Delashawn: Cocktails with a Cause is an opportunity for supporters to come and learn who we are as an organization since we are new to the capital region area. We will have someone share the importance of having resources and representation for African American Survivors. We will speak on the importance of Victim Reconciliation; I will share our upcoming initiatives, such as group therapy sessions, community educational events, and a 5k for Sexual Assault Awareness Month in April. Most importantly, I will share one of my favorite documentaries Survivors Grace to show the fluidity of sexual assault across different nationalities. I think this video shows a true testament to the amount of help and healing needed across the country, but most importantly, I hope more women of different nationalities begin to find freedom in speaking out, especially those in the Black community that have lived in silence for too long.
Delashawn: So, we are growing. However, we have worked with event planners for conferences and recently finished assisting with The Heart of Reconciliation Conference. We enjoy helping companies create training departments designed to help a company continue down the road to success while implementing processes. We help with resume and interview skills, and there is a small group I look forward to working with soon, but we will keep that project a secret for now, LOL!
Christina: What is your SwagHer? What makes Delashawn? Delashawn?
Delashawn: I’m vibrant or extra- how ever, you want to look at it, LOL! I love being around and connecting with people, but most importantly, I have a heart for the forgotten.
Christina: What is one word you would use to describe yourself and why?
Delashawn: Blessed. It’s weird to say, but God used my traumatic experience to be a light for others. I am thankful God has given me the strength others need. I hope that God creates bigger doors for me to walk through and with an army behind me because this battle is bigger than we think.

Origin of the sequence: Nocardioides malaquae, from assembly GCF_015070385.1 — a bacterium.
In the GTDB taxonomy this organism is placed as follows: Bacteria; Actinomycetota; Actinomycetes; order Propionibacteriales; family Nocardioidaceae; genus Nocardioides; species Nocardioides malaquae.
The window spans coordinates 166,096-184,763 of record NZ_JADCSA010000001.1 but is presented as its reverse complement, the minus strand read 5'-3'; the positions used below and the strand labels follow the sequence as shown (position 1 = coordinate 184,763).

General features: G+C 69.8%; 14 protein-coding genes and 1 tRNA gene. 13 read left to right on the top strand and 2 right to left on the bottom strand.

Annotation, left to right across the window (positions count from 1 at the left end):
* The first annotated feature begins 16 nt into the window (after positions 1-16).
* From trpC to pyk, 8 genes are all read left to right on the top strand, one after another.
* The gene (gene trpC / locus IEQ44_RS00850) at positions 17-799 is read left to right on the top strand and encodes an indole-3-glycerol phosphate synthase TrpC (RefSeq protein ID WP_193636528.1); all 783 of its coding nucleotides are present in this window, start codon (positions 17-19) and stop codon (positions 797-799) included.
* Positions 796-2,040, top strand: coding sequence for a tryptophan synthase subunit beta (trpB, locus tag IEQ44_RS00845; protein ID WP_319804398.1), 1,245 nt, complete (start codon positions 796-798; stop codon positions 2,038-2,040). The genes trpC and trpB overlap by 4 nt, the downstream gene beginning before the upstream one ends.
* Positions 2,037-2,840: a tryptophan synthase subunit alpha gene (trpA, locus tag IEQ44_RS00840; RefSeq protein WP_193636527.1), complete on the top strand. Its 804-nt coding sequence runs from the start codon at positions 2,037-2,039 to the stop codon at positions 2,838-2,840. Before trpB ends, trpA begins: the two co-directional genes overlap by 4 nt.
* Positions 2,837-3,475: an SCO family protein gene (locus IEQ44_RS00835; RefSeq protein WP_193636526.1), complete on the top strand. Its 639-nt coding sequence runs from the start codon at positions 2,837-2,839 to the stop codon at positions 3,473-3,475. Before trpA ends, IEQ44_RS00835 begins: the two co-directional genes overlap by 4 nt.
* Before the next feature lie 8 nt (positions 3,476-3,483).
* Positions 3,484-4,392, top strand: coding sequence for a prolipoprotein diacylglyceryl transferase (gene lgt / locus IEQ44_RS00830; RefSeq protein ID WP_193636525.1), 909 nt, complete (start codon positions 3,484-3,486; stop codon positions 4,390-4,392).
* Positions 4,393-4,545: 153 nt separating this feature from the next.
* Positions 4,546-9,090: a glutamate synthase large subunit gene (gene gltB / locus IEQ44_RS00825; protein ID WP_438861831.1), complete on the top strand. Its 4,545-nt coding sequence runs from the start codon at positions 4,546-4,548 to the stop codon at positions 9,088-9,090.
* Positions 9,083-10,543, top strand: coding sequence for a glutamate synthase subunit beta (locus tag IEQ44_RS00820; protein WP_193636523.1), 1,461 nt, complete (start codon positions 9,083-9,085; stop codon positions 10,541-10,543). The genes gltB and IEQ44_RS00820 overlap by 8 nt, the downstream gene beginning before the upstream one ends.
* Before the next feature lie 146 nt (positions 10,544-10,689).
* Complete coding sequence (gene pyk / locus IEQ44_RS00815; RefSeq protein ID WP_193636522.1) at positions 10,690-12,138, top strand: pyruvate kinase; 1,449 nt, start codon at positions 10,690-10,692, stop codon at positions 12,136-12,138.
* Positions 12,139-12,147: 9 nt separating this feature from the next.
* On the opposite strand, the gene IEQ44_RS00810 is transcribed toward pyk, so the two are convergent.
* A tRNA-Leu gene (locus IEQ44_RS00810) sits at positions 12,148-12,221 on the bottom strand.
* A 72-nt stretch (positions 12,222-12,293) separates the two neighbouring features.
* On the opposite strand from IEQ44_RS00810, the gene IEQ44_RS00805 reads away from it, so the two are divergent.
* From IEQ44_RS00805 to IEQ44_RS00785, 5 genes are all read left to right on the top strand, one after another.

Christina: How do you practice self-care as an entrepreneur and college student?
Delashawn: I believe in baths, and I don’t mean just a regular tub with water. NO! I want a theme, whether it is lavender (relaxation), rose(love/intimacy), or orange(brighten my mood). I add flowers to match, so if lavender, then I do purple flowers, relaxing music, a glass of wine, and candles. I allow myself to relax with no interruption.
Christina: What is something you wish you could go back and tell your younger self now that you have grown and evolved?
Delashawn: Stop giving up! You find every excuse to give up on your journey; all it does is slow down the process. Keep going no matter what!
Christina: What is some advice you can give to young men and women that have overcome sexual abuse but are struggling mentally
Delashawn: Find a therapist you trust. Make sure you are a match. This may take time, but don’t stop looking; it’s a long-term relationship, not a one-night stand. Be honest in therapy, do the work no matter how much it hurts (the work is whatever the therapist recommends), and most importantly, don’t be afraid to speak up if you need help. There are people who understand your pain and are available to talk to. Please don’t hold it in…say something. Even if it is to yourself in the mirror. The point is to get it out and remember you have a community of support, even if it is just me.
Christina: Is there anything else you would like to share?
Delashawn: Thank you for allowing me to share my story. Please donate to the organization. Even if it is not monetary, we are accepting donations through our Amazon list. For the holidays, we are working with a local nonprofit, The Resistance, which is founded by Redell Norman to give back toys, and on behalf of Speak Our Truth, I would like to ensure the teenagers have gift cards, as well as women in need, have necessity kits to take home.
Register here to attend Cocktails with a Cause on December 9th in Baton Rouge, LA.
Connect with Delashawn below: